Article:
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Close-up & Macro Macro and Micro Plants, insects, ice and other micro or macro artistic work

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  #1  
Old April 16th, 2009, 09:50 AM
Rachel Foster Rachel Foster is offline
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Default New leaves in Spring

I'm working with a 100 mm macro lens. I am wondering if I'm hitting DOF correctly. My arc of intent: To show the the detail of newly emerging foliage, expose the intricacy and usually overlooked beauty it.

Since my question is so general (am I hitting the right DOF), I've posted 4 images. I think the problem might be that with the tiny scale of macro I'm not getting the focal point precise enough.



f/4.5, 1/60. All images shot on tripod with morning sunlight at ISO 100, 100 mm macro.



f/5.6, 1/25.



f/2.8, 1/320.



f/2.8, 1/1000.
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  #2  
Old April 16th, 2009, 10:19 AM
Mike Spinak Mike Spinak is offline
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You're on the right track, Rachel.

Only you can determine whether the DOF is as you desired.

If not, try manual focusing to get the focal point precisely where you want, and try to be as parallel as possible to the plane of your subject.
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Old April 16th, 2009, 10:28 AM
Rachel Foster Rachel Foster is offline
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I discovered manual is much better. I shot from a lower angle upward trying to get the light just right on the leaves.

Thanks!
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  #4  
Old April 16th, 2009, 05:13 PM
Asher Kelman Asher Kelman is offline
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Rachel,

I who do give you a lot of grief, salute you! Simple subject, no clutter, good use of light, realization that you control the b.g. by moving around subject like a hunter and you found the sky. All great.

For macro you might find your depth of focus limits you. If that is so, consider stacking images. Use a tripod once you have snapped a shot you think is worthy of further work. Then you can gradually move the plane of focus from the front to the back to get a stack of pictures, but each with a narrow portion in focus.

Then you can build them into one focused image! You'll need software. What are you using PC or Mac?

Asher
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  #5  
Old April 16th, 2009, 05:22 PM
Rachel Foster Rachel Foster is offline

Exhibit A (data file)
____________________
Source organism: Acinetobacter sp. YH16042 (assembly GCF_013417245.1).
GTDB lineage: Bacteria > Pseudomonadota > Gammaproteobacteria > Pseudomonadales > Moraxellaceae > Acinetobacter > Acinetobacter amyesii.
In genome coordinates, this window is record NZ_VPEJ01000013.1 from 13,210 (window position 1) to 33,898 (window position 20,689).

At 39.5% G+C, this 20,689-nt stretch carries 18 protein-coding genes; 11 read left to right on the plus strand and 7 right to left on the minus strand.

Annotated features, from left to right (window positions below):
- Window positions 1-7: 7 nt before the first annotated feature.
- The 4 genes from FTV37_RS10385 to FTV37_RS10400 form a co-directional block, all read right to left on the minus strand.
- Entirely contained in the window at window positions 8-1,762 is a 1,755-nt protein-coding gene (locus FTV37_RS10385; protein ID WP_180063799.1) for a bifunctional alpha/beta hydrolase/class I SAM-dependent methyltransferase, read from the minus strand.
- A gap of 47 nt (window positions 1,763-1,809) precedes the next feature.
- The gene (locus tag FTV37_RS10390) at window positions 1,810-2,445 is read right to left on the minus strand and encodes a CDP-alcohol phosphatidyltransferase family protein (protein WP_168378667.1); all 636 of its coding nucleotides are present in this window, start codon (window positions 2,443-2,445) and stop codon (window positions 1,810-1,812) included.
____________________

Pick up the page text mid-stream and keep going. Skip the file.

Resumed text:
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Asher, what you call "grief" i call "gift."

I had not thought of 'stacking.' I have vista with cs4.

I was wondering about going after the same shot with the telephoto rather than the macro, though.
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  #6  
Old April 16th, 2009, 05:26 PM
Michael Brown Michael Brown is offline
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Between 2.8 and 5.6, ... selective focusing measures come into play.
Since you have very shallow depth to work with, choose the most important area that you believe is an absolute must to have in focus. Then, let the rest fall into place as the detail falls off.
With the angles chosen within these images, I would say to focus on the areas closest to the lens.
Doing it this way seems to work well for me, and may benefit your work in some ways.

The overall ideas you have chosen for these images shown is very appealing in nature.
The compositions, the colors, the lighting, ... I like them!

Michael
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  #7  
Old April 16th, 2009, 06:41 PM
Rachel Foster Rachel Foster is offline
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Thank you, Michael. Do you think I should stick with the macro or go zoom?
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  #8  
Old April 17th, 2009, 04:33 AM
Tom Robbins Tom Robbins is offline
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Hey Rachel,

I started out shooting macros with the Canon 100mm, and eventually switched to the Canon 180mm macro lens. The extra focal length narrows the field of view and helps eliminate background distractions. As you've already discovered, manual focus is the way to go.